Side note: Jack over at Jack Sh*t, Gettin' Fit is an awesome (entertaining, inspirational, hilarious, truthful) blogger, and today's post may or may not have something to do with my own.

Thursday, June 24, 2010

Start ramble.

I woke up at 7:30 and went to the morning Weight Watchers meeting. My meeting is at a local church, and the afternoon meeting wasn't held this week because of VBS. I saw one guy I know at weigh-in. I was surprised that I was the only person from our group that came for the meeting. I guess people have real lives and can't just hang out for a morning meeting. Anyway, nothing against these morning people, but I much prefer the afternoon meeting. We're a lot more boisterous, and well, we are a family. Maybe that's too strong of a word. But I feel like my afternoon people care about me, and I care about them. I missed them today.

I missed them asking how I did on the scale. (Up 1.6 pounds.) I missed them telling me it's okay. (So I told myself.)

I'm not exactly sure why I gained this week, but I'm not surprised, really. I definitely stayed within my points, but I don't think I made the best choices. It was one of those hungry weeks. I ate and ate and ate and was never satisfied. I ate lots of chips this week. It's time to make friends with filling (high fiber) foods again.

And I don't know what is up with the getting up in the middle of the night and eating thing. I mean, I tracked whatever I ate, but it's not healthy or characteristic of me.

I went grocery shopping after the meeting. Lots of fruits and vegetables. I bought a whole pineapple! Such a better deal than buying the already-cut stuff. Cheaper and more fruit, albeit a pain in the butt to cut up. Also trying to rekindle my love of bell peppers. The yellow ones are so sweet. And nectarines! There's nothing like a ripe nectarine.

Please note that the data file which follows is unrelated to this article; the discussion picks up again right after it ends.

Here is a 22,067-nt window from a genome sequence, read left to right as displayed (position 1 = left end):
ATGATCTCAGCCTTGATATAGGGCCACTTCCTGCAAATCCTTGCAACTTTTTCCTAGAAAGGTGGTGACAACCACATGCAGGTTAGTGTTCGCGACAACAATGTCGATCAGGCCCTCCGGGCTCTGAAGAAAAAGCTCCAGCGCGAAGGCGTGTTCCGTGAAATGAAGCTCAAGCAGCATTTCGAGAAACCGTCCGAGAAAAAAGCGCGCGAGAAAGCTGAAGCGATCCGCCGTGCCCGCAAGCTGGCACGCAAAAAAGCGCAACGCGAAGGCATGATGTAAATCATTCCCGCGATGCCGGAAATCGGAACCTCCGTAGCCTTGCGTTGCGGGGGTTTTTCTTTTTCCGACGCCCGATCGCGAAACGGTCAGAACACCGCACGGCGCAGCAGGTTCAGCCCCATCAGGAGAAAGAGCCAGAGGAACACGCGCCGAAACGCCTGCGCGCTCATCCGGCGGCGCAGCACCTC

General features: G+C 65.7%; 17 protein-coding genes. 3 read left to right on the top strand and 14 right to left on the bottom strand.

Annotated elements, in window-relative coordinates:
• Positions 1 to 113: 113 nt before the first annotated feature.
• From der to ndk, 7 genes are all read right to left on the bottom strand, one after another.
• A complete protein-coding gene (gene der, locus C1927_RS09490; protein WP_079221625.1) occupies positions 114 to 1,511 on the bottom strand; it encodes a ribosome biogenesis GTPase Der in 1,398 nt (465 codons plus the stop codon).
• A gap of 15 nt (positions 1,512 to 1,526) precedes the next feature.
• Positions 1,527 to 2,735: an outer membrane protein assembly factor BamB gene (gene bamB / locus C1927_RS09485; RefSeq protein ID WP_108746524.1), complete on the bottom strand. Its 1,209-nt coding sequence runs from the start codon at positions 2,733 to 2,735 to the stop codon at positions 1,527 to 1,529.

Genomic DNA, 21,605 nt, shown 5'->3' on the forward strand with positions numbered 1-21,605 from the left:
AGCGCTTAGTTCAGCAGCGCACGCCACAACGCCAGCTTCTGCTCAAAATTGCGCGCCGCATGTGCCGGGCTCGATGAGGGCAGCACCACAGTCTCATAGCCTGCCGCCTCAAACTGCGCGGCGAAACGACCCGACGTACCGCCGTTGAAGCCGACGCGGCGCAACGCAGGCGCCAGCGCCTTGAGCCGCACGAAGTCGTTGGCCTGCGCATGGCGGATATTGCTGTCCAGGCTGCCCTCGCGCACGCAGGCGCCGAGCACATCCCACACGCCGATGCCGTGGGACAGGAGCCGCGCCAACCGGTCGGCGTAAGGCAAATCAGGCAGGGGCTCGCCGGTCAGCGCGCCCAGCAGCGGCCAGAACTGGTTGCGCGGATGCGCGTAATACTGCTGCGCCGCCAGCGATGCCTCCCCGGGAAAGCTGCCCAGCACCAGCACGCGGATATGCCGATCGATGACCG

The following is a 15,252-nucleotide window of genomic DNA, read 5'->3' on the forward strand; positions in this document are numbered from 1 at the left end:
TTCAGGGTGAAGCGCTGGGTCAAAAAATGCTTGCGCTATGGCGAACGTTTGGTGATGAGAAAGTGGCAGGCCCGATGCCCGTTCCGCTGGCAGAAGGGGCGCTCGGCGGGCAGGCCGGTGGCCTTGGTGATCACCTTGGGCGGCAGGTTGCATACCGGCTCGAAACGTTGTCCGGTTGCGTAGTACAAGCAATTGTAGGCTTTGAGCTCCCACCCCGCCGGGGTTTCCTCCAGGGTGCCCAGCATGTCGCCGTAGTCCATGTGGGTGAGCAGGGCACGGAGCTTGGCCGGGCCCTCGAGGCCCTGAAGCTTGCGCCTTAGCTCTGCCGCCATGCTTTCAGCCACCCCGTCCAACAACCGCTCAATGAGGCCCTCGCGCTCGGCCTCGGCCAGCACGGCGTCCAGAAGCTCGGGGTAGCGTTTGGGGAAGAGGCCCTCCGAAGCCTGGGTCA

I have to start cooking more and eating fresh produce. That should be easy considering it's summer. I've just been lazy.

I'm also trying to move more. It's been too hot to do anything outside. As if I would have anyway... So I've been trying to get at least 30 minutes in on the Wii Fit each day. Rhythm Boxing is where it's at. Haven't done that yet today, but the day's not over.

I've really been slacking on the water intake. I have been drinking way too much soda. Yeah, it's diet and all, but I need water.

Okay, so this has just been a jumble. Let's recap in the form of a bulleted list of goals:
  • Drink less pop and more water.
  • Eat more fruits and vegetables.
  • Get 30 minutes of activity in each day.
  • Cook some new recipes.
  • Track everything.

I need more specific goals, don't I?

Some victories:

  • I went canoeing last weekend. It's nice being semi-active and doing things that I wouldn't have imagined myself doing before.
  • I bought a pair of size 20 jeans! This is super exciting.